Preventing Lead Poisoning
Lead poisoning can be avoided if you take preventable steps using proactive measures to never expose yourself to lead products, dust, debris or particles. Medical science recommends the following preventive measures.
- Wash your children's hands frequently and discourage them from putting their hands or other objects in their mouths.
- Allow your children to play only on sandy or grassy surfaces when outside to minimize the potential risk of lead exposure that might be in the dirt.
- Use water and detergent to clean windowsills, doors, floors and other surface areas that are commonly touched by your children.
- Feed your children a healthy diet with iron-rich foods including red meat, eggs, and beans. These foods along with supplements of vitamin C and calcium can assist the child's body in fighting off lead absorption.
- Test the water to detect lead entering the home through old lead pipes or old copper pipes with lead soldering.
- If your home was constructed before the 1950s, identify places in the house that might have lead paint on the walls, doors, and around the windowsills. Check for disintegrating, flaking or peeling paint that can release lead dust into the air. If lead is detected, remove the child from the house immediately until certified license abatement technicians professionally correct the problem.
- Test your child for lead poisoning if you identify any potential risks of lead exposure in their environment. Expecting mothers and those anticipating pregnancy should also undergo lead poisoning tests to protect the health of the unborn child.
Demolition, construction or renovation projects on an older home must be performed with care to ensure that possible areas with lead paint are handled professionally. When lead paint is detected, it should never be removed by burning, standing, or dry-scraping that could cause lead dust to be released into the air.
Hiring a Lead Poisoning Injury Lawyer
The civil tort laws necessary to prove a premises liability case involving lead poisoning is exceptionally complicated, even if you can show your child's mental and physical problems are associated with lead exposure. The damaging effects of lead paint, leaded drinking water, and lead poisoning from materials is especially damaging to a more fragile, smaller developing mind and body of a child when compared to a teen or adult.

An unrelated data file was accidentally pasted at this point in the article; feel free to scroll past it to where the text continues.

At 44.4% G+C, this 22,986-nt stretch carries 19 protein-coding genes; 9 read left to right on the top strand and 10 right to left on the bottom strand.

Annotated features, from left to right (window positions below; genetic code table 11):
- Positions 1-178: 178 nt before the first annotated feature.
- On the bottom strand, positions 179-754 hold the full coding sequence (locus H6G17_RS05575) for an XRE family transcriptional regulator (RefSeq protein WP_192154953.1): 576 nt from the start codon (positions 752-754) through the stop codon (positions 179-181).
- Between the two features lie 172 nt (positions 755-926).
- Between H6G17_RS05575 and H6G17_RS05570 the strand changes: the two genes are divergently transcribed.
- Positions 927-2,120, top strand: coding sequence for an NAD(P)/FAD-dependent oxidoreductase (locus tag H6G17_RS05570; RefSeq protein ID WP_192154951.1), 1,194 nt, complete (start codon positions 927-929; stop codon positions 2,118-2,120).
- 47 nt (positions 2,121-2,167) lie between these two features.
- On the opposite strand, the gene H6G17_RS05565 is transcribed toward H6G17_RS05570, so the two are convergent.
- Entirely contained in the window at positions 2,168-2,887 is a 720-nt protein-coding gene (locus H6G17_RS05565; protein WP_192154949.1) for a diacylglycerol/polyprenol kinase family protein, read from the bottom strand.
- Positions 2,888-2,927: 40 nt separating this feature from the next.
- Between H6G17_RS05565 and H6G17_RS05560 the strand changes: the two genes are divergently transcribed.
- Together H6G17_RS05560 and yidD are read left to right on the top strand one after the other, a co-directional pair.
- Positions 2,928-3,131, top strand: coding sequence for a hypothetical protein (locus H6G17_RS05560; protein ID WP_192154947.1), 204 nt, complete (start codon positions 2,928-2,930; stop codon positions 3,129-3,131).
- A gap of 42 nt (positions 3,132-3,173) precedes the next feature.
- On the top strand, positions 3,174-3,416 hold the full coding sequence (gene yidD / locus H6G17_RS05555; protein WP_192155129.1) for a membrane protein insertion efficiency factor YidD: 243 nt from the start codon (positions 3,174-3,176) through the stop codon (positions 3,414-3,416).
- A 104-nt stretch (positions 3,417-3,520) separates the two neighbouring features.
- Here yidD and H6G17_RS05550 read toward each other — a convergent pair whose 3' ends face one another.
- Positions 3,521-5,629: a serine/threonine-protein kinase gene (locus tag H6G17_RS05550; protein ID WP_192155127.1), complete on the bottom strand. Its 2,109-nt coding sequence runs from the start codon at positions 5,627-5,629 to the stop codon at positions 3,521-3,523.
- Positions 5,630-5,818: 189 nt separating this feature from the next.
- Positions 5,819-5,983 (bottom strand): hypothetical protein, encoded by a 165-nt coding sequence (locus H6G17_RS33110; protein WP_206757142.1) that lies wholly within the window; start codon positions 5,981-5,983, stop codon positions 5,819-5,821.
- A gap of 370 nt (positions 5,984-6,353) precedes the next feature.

If you believe that toxic lead level exposure injured your children, their injuries, limitations, and disabilities might be permanent. The premises liability and lead poisoning injury attorneys at Rosenfeld Injury Lawyers LLC provide legal assistance to children and adults who have suffered injuries through the exposure of elevated blood-lead levels. Our legal team has successfully prosecuted lead poisoning injury cases. We will fight tirelessly on your all behalf to ensure your family receives the fair compensation they deserve.
Contact our attorneys today to schedule a free, no-obligation case consultation to discuss the merits of your monetary recovery claim. Our legal team accepts all personal injury case, wrongful death lawsuit, product liability suits and toxic exposure claims through contingency fee agreements. This arrangement postpones the payment of legal services until after we have successfully resolved your case through a jury trial or negotiated out of court settlement. We provide every client a “No Win/No-Fee” Guarantee, meaning if we are unable to secure financial compensation on your behalf you owe us nothing. All information you share with our law office remains confidential.
For additional information see the following pages:
- How can I tell if my child is at risk for lead poisoning?
- How can I tell if my child is impacted by lead poisoning?
- How can I protect my family from lead exposure?
- Can I bring a lawsuit to recover compensation for my child who has lead poisoning?
- What are the chances of winning a lead contamination lawsuit?
- How long does it take to get compensation for a lead poisoning case?
- Is there a cost to pursue a lead poisoning case for my child?